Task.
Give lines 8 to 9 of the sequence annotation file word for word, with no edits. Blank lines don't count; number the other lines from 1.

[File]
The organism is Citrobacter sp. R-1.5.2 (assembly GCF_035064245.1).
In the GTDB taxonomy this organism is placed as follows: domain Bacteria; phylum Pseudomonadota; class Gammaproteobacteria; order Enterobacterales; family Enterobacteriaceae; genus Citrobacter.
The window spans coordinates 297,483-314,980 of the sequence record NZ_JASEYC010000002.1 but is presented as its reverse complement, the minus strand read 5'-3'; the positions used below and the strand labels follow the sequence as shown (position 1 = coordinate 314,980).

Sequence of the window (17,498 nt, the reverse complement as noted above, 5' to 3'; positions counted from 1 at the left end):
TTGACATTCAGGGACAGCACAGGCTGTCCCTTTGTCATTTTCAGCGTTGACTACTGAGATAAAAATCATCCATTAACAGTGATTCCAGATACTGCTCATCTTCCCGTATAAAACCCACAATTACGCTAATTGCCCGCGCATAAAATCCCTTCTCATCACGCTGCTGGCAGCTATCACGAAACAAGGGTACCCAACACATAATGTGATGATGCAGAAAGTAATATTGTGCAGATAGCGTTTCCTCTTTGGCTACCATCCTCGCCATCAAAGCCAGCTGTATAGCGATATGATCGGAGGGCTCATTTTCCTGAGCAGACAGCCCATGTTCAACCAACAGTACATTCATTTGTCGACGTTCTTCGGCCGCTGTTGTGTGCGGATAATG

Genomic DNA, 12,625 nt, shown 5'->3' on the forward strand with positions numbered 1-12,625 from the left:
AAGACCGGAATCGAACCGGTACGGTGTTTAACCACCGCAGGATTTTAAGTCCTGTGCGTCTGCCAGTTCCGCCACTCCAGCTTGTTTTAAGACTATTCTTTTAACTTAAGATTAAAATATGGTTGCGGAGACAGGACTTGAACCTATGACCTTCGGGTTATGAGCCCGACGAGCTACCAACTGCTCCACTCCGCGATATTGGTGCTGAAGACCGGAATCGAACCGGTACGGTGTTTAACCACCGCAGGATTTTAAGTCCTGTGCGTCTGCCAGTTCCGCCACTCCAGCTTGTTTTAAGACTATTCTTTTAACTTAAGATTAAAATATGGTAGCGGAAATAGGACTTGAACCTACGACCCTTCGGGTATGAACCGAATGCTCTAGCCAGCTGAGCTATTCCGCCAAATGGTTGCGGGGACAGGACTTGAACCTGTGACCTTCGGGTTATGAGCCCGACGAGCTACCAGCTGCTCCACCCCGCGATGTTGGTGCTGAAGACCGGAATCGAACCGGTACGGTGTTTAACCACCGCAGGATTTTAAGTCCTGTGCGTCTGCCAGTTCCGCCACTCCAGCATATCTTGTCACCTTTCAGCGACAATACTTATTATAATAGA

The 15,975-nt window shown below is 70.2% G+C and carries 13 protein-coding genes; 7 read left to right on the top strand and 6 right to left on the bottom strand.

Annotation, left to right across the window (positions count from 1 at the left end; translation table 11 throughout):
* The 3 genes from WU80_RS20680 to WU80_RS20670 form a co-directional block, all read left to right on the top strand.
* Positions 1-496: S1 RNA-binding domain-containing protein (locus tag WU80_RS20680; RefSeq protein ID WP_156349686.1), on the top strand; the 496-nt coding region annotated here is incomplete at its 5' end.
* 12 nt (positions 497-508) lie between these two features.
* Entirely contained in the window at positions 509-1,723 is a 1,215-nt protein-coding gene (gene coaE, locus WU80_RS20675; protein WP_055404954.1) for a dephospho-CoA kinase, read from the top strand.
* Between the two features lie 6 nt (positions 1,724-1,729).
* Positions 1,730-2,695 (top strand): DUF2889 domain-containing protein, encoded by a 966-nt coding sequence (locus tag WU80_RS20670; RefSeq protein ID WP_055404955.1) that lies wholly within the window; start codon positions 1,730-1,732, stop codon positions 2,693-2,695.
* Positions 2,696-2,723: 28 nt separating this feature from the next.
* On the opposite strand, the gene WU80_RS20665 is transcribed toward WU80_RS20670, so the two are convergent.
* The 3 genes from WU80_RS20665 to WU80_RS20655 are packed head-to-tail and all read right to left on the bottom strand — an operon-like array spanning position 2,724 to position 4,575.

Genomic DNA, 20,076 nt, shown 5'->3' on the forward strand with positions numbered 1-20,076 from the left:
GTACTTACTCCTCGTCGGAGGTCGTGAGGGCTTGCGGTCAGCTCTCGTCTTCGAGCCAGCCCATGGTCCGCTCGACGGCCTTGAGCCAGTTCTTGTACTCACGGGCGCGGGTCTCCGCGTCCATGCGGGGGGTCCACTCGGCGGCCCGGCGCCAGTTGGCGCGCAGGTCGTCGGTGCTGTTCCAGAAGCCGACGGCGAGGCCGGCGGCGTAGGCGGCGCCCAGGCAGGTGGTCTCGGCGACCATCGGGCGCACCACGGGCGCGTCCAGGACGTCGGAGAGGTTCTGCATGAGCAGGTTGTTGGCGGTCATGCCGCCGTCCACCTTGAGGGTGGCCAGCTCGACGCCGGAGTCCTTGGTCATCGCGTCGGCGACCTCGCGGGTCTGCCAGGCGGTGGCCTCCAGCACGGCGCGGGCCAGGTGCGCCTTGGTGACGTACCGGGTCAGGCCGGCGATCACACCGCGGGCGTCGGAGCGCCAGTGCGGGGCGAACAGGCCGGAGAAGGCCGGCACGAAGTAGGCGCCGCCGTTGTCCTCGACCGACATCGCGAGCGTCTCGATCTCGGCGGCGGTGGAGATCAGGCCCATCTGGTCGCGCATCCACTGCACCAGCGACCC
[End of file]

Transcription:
The 15,975-nt window shown below is 70.2% G+C and carries 13 protein-coding genes; 7 read left to right on the top strand and 6 right to left on the bottom strand.

Annotation, left to right across the window (positions count from 1 at the left end; translation table 11 throughout):